Join us as we count down to ALTA41: Performance, Props, and Platforms with the National Translation Award in Poetry and Prose long- and shortlisted titles! We will be featuring the titles in alphabetical order, moving first through the longlisted and then the shortlisted titles, alongside blurbs penned by our judges for the National Translation Awards in Poetry and Prose. This year’s judges for poetry are Kareem James Abu-Zeid, Jennifer Feeley, and Sawako Nakayasu, and this year’s prose judges are Esther Allen, Tess Lewis, and Jeremy Tiang.
For quick reference, you may find the NTA longlists here, and the NTA shortlists here. Today we’re shining the spotlight on The Book of Disquiet, longlisted for the National Translation Award in Poetry:
The Book of Disquiet
by Fernando Pessoa
translated from the Portuguese by Margaret Jull Costa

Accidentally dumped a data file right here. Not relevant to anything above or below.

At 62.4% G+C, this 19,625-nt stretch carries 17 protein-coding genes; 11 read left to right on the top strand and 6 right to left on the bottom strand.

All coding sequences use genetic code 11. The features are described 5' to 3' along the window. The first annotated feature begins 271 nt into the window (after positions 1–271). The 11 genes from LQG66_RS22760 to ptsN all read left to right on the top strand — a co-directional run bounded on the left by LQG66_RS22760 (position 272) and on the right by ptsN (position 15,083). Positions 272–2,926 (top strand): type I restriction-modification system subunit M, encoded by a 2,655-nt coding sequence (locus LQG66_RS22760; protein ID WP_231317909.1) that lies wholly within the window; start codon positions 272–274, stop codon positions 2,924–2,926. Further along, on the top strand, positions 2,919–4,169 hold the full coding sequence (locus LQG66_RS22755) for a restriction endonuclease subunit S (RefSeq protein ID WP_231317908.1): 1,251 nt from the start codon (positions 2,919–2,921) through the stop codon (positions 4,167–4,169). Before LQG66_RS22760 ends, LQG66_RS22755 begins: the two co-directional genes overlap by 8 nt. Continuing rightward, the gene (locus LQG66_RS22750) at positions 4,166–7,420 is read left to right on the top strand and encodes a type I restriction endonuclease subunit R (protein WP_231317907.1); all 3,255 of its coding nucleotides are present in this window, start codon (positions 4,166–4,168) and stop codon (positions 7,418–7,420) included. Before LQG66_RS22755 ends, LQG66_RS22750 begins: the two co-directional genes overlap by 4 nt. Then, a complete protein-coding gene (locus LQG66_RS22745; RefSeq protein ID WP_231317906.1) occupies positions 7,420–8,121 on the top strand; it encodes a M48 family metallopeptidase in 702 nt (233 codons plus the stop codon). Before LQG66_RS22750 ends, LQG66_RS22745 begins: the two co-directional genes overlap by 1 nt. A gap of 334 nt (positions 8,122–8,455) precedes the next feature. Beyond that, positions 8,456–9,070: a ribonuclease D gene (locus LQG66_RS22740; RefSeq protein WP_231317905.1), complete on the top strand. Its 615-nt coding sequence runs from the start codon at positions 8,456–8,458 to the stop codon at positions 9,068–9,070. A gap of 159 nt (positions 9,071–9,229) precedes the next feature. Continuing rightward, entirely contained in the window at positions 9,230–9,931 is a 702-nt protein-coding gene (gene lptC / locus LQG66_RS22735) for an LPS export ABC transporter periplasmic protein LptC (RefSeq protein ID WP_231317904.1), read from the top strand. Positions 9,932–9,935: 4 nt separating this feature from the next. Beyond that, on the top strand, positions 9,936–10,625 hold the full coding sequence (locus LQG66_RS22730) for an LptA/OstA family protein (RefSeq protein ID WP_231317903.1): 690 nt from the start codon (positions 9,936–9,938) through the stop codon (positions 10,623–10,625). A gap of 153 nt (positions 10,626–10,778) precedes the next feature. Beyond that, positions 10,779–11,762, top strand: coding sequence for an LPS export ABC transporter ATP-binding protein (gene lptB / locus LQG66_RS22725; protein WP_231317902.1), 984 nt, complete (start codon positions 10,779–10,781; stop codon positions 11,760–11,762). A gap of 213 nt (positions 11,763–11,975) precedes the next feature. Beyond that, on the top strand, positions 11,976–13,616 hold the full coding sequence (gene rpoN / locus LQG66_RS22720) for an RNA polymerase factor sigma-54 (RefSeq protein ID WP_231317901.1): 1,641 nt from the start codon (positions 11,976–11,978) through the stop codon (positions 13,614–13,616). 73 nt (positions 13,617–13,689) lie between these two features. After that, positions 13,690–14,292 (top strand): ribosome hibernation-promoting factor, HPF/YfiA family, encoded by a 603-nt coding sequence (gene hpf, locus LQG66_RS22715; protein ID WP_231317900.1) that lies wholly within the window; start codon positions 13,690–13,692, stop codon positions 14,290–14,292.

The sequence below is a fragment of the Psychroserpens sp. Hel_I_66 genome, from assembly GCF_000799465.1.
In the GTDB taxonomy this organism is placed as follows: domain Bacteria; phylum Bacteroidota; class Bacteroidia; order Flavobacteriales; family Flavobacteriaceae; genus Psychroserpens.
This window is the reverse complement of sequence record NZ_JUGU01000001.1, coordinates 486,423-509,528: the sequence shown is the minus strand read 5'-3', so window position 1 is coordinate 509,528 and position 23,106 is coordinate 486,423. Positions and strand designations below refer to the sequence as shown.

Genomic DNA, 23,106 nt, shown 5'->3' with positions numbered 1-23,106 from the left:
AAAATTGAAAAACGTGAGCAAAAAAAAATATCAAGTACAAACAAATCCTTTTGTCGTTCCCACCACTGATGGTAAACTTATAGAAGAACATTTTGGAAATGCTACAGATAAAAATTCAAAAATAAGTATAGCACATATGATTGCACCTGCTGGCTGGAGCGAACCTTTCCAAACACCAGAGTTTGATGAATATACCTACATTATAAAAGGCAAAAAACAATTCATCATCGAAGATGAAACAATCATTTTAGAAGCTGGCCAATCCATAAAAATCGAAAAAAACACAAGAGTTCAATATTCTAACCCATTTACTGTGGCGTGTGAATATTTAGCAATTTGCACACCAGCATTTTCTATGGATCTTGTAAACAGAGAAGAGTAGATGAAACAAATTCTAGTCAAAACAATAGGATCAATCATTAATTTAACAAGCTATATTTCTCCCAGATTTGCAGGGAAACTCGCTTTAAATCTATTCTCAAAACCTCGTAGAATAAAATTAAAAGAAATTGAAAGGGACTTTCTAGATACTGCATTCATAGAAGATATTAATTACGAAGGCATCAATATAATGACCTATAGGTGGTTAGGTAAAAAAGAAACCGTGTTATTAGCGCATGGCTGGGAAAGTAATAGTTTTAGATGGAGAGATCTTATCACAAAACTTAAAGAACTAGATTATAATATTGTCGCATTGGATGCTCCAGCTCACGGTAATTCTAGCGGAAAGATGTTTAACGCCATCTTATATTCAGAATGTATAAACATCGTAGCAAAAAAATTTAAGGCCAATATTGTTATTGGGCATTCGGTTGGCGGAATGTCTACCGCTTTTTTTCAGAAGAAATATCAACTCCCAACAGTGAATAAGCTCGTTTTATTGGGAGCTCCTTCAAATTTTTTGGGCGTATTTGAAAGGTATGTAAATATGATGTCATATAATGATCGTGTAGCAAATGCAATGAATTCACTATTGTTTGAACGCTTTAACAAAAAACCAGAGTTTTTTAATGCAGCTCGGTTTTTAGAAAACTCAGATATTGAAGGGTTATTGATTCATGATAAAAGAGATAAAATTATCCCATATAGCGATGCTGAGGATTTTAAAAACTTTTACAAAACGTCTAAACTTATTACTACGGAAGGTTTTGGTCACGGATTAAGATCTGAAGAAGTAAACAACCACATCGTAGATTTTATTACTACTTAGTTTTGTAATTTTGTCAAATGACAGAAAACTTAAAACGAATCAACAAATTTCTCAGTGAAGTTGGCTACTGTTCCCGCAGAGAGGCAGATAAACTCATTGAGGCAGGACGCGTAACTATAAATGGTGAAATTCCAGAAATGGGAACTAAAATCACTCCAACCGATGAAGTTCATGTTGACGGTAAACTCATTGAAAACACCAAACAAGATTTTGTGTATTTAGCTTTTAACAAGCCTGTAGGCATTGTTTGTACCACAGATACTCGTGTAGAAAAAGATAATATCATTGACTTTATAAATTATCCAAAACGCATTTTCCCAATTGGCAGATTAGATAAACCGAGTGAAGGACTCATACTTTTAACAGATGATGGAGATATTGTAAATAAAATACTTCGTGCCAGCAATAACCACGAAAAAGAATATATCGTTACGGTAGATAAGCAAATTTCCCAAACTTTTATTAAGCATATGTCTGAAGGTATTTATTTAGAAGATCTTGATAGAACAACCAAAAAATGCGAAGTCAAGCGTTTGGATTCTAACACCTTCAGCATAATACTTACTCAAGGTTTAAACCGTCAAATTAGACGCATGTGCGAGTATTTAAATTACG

In this new, complete edition of Fernando Pessoa’s best-known yet almost unclassifiable work, editor Jerónimo Pizarro has put the book’s hundreds of philosophical-poetic fragments, aphorisms, and ruminations into the order in which they were written. This, coupled with Margaret Jull Costa’s exquisite translation—remarkable for its sparse beauty—breathes new life into this modern Portuguese classic, and allows the voices of the author’s two most prominent alter egos to emerge more distinctly. Pessoa’s extraordinary book, melancholic yet strangely comforting, jars the reader out of any complacency, as if to say: Wake up, take a look at the world around you.